A crowd of more than 100 Wheatfield residents, political figures and other onlookers were introduced to Mombi, the Nome King and Tik-Tok Monday night.

After Oz Central President Richard Burch laid out some of the characters, rides and site plans imagined for his proposed $800 million theme park, the residents introduced him to their concerns.

Traffic, wetlands, sights and sounds dominated the topics raised in Wheatfield Community Hall during the “draft scoping session,” the public’s chance to weigh in on what they feel should be studied during a review of the park’s potential environmental, social and economic impact.

Wheatfield Supervisor Timothy Demler started the session by telling a packed room that he could understand skepticism about large projects announced in Niagara County.

Unlike many of those projects, Demler said, the “Magical Lands of Oz” project proposed for more than 200 acres in the southeast corner of town would be privately funded, and would pay taxes. And with $50 to $70 million more in sales taxes each year, Demler said Wheatfield would press the county to put that money toward property tax reductions.

“We do have a hammer, we do have a lever over the county to see that sales tax revenue go toward property tax relief,” Demler said. “Then we could be competitive again.”

Conceptual sketches presented by Burch showed a theme park made up of five distinct areas — four areas dubbed Gillikan Country, Munchkin Country, Winkle Country and Quadling Country, with the Emerald City in the center, based on the mythology laid out by L. Frank Baum in more than 100 books.

Burch emphasized, however, that roughly 80 percent of the park’s attractions would be in indoor buildings to make the park a year-round attraction. As a “tier one” attraction, the park could expect more than 4 million visitors each year, he said.

Each land would have its own “e-ticket,” or digitally-created, event, Burch said. Other ideas include a three-story carousel, a haunted forest and witch’s castle pitched more toward teenagers, and an attraction labeled the “Kansas Landmark Tower,” which would stand up to 1,000 feet tall and occasionally recreate a “tornado” with steam and lights.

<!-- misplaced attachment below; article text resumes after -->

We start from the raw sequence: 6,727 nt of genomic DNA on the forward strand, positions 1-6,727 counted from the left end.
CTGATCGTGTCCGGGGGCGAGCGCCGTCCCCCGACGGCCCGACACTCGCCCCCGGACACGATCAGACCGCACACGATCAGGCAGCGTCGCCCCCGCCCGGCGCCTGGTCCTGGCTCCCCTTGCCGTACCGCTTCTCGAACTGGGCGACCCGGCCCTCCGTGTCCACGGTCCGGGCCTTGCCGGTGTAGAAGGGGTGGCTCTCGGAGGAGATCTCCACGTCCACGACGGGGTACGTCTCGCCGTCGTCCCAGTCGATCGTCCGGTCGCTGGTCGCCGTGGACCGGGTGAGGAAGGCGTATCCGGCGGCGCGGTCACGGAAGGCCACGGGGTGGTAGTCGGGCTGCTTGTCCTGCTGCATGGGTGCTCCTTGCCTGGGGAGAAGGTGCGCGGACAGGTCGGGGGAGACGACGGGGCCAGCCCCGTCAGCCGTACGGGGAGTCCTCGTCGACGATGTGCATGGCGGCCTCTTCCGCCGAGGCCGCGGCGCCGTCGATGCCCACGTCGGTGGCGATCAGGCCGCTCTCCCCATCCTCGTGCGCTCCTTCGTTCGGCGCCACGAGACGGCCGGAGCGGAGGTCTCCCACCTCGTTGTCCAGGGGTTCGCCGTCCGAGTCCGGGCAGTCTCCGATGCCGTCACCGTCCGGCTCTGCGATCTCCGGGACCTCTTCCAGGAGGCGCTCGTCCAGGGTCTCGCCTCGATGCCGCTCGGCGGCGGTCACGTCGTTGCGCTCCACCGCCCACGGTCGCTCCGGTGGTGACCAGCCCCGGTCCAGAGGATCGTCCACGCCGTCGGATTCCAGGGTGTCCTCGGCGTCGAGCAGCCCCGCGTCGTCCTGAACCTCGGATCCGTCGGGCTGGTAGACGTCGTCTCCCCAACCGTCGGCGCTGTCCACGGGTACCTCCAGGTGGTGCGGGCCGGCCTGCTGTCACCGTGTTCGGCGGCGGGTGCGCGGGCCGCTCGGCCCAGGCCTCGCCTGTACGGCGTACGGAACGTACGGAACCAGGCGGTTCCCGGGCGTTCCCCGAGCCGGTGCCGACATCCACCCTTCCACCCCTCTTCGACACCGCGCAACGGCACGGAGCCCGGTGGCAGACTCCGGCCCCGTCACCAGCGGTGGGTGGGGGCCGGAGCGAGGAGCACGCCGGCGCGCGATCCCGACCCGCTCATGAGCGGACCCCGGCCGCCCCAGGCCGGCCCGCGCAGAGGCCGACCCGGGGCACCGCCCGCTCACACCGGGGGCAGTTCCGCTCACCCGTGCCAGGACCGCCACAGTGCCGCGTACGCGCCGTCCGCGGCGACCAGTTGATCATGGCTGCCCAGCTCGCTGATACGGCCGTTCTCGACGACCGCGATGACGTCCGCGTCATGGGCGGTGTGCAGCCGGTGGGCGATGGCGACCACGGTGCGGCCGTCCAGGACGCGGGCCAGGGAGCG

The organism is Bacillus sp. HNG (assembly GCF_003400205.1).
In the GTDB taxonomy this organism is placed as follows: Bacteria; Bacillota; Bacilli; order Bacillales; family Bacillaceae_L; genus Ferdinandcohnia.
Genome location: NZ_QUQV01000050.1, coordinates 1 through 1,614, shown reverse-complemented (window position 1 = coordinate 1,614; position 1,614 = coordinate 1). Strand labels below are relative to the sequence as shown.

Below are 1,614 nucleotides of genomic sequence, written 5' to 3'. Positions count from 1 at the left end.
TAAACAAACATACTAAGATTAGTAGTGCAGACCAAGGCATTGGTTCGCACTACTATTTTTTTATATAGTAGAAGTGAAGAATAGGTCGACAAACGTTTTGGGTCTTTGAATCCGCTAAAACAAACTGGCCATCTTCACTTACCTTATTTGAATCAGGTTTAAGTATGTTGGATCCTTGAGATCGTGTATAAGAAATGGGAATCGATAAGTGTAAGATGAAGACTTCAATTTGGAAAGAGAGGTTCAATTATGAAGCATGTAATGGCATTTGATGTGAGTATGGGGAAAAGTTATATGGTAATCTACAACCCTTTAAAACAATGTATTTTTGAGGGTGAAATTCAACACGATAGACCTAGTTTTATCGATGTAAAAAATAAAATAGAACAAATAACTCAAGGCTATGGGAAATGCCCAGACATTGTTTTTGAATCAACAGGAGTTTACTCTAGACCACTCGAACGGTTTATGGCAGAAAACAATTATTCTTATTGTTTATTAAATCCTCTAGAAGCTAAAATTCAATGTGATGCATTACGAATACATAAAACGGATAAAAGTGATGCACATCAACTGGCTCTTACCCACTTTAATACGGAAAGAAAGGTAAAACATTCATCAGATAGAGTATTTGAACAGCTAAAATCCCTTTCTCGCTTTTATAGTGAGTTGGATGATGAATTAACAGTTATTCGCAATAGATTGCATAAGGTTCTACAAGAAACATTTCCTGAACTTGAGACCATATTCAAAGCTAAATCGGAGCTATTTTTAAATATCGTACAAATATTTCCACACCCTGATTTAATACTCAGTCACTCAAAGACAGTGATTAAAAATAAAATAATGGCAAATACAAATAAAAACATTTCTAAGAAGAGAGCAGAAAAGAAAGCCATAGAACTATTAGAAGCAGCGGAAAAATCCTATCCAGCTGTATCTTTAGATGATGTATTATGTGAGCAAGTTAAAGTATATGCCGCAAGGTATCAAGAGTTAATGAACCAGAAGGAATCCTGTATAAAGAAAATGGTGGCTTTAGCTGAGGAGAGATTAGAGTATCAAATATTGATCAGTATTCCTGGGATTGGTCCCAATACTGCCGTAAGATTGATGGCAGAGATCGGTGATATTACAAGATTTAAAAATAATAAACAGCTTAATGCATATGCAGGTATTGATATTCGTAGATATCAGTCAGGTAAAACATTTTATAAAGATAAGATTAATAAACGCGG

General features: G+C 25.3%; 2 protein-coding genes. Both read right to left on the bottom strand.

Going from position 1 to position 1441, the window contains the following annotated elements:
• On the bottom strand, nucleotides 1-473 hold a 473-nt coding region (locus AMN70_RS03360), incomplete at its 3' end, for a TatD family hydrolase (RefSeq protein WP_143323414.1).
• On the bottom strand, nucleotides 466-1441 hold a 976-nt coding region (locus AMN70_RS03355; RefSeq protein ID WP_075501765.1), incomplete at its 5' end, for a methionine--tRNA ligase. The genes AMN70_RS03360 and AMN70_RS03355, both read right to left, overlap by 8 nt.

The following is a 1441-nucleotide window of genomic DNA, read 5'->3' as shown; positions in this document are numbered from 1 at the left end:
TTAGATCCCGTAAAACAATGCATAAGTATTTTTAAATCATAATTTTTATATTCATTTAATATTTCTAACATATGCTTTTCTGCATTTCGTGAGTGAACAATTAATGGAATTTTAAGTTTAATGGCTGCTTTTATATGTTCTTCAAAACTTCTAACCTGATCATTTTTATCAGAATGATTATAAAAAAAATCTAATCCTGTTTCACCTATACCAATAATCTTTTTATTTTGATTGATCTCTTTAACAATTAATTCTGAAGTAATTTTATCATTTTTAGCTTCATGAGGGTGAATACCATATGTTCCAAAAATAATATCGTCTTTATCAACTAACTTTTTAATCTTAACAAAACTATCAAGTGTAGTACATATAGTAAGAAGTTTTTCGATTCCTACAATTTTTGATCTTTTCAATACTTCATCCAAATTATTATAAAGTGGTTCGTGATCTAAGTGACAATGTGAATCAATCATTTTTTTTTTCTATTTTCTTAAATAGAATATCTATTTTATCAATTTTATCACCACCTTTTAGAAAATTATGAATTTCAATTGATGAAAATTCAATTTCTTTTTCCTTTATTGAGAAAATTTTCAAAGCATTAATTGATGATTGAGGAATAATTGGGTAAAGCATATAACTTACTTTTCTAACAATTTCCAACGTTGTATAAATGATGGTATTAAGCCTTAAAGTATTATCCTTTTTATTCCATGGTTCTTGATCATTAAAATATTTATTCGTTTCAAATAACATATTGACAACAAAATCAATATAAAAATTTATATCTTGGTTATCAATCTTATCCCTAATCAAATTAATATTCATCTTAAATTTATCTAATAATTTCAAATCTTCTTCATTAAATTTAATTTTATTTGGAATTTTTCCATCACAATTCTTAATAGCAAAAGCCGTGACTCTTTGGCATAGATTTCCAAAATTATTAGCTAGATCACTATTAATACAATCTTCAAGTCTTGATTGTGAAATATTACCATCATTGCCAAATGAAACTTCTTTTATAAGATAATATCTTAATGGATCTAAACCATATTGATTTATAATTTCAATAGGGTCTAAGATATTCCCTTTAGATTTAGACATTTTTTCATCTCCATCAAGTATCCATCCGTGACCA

“Our goal is to create a theme park that will make you feel you’ve been transported to the land of Oz,” Burch said.

Some residents, however, had concerns about Oz being transported near their houses.

Antonia Smith, a Lancelot Drive resident, told Burch and the engineers, planners and other partners he brought with him that she thought they had a “wonderful vision.”

But she said she was concerned what that vision would look like — especially the “tornado” attraction — “while I sit in my chaise lounge in my backyard.”

Many residents voiced concerns over a map that showed exit points for the park on Jagow Road, River Road and other nearby streets. Town Engineer Timothy Walck said those plans have been proposed primarily as emergency access points for fire and ambulance services.

While the first phase of the park would be contained in an area away from most residential development north of River Road, phases two and three would build retail and hotel spaces north and west of the main grounds. A number of residents expressed concern over having hotels built up Jagow Road.

Demler and Walck said in response that structures built along the road would still go through reviews before the planning board and Town Board, allowing for consideration of height, traffic and other concerns.

Local historian Paul Gromosiak noted that in years past, area politicians have turned away Walt Disney’s theme park proposal and the Ghermezian brother’s idea for a Mall of America for the Niagara region.

“I hope and pray that the people, this time, will not turn away the likes of Mr. Burch,” Gromosiak said.

Demler said the park could bring 5,000 full-time and part-time jobs, along with 8,000 construction jobs over its three-year construction. Lakeside Drive resident Chris Mercurio and another resident, however, questioned the effect the project could have on property values.

While a GAR Associates representative said it was too early to definitely tell what the impact of a theme park could be, he referenced Orlando as an area that, over more than 40 years, had seen a marked increase in value. Tim Collins, a Danielle Drive resident, said his own research showed that the land around Disney World, however, converted to commercial use, although the outer-ring residential properties did see value increases.

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